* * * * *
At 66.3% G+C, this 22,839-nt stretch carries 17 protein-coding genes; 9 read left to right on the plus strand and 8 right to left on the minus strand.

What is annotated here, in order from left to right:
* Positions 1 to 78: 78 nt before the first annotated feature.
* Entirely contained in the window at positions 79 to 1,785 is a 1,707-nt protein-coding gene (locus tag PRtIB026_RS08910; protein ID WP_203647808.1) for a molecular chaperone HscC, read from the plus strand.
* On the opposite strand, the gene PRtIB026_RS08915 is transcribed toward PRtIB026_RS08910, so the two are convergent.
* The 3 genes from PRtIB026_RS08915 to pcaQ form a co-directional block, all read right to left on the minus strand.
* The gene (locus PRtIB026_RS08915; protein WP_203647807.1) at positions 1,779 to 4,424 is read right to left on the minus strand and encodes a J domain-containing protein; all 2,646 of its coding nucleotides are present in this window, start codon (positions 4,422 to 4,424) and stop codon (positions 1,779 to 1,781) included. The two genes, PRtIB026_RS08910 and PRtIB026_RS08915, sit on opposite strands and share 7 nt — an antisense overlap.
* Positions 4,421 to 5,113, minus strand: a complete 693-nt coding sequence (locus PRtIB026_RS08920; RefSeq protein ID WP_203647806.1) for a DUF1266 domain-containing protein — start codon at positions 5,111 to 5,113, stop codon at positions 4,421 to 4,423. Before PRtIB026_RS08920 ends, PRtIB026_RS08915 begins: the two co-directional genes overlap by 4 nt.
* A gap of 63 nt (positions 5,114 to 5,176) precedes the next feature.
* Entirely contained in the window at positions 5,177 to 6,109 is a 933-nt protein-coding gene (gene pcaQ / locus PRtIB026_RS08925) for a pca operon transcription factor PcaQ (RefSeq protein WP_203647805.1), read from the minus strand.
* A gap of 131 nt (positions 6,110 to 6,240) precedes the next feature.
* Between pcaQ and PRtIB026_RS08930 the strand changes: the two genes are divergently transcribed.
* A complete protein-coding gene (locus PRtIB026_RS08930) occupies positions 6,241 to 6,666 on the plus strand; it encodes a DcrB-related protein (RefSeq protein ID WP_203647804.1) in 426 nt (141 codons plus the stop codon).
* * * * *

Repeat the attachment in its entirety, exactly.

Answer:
At 66.3% G+C, this 22,839-nt stretch carries 17 protein-coding genes; 9 read left to right on the plus strand and 8 right to left on the minus strand.

What is annotated here, in order from left to right:
* Positions 1 to 78: 78 nt before the first annotated feature.
* Entirely contained in the window at positions 79 to 1,785 is a 1,707-nt protein-coding gene (locus tag PRtIB026_RS08910; protein ID WP_203647808.1) for a molecular chaperone HscC, read from the plus strand.
* On the opposite strand, the gene PRtIB026_RS08915 is transcribed toward PRtIB026_RS08910, so the two are convergent.
* The 3 genes from PRtIB026_RS08915 to pcaQ form a co-directional block, all read right to left on the minus strand.
* The gene (locus PRtIB026_RS08915; protein WP_203647807.1) at positions 1,779 to 4,424 is read right to left on the minus strand and encodes a J domain-containing protein; all 2,646 of its coding nucleotides are present in this window, start codon (positions 4,422 to 4,424) and stop codon (positions 1,779 to 1,781) included. The two genes, PRtIB026_RS08910 and PRtIB026_RS08915, sit on opposite strands and share 7 nt — an antisense overlap.
* Positions 4,421 to 5,113, minus strand: a complete 693-nt coding sequence (locus PRtIB026_RS08920; RefSeq protein ID WP_203647806.1) for a DUF1266 domain-containing protein — start codon at positions 5,111 to 5,113, stop codon at positions 4,421 to 4,423. Before PRtIB026_RS08920 ends, PRtIB026_RS08915 begins: the two co-directional genes overlap by 4 nt.
* A gap of 63 nt (positions 5,114 to 5,176) precedes the next feature.
* Entirely contained in the window at positions 5,177 to 6,109 is a 933-nt protein-coding gene (gene pcaQ / locus PRtIB026_RS08925) for a pca operon transcription factor PcaQ (RefSeq protein WP_203647805.1), read from the minus strand.
* A gap of 131 nt (positions 6,110 to 6,240) precedes the next feature.
* Between pcaQ and PRtIB026_RS08930 the strand changes: the two genes are divergently transcribed.
* A complete protein-coding gene (locus PRtIB026_RS08930) occupies positions 6,241 to 6,666 on the plus strand; it encodes a DcrB-related protein (RefSeq protein ID WP_203647804.1) in 426 nt (141 codons plus the stop codon).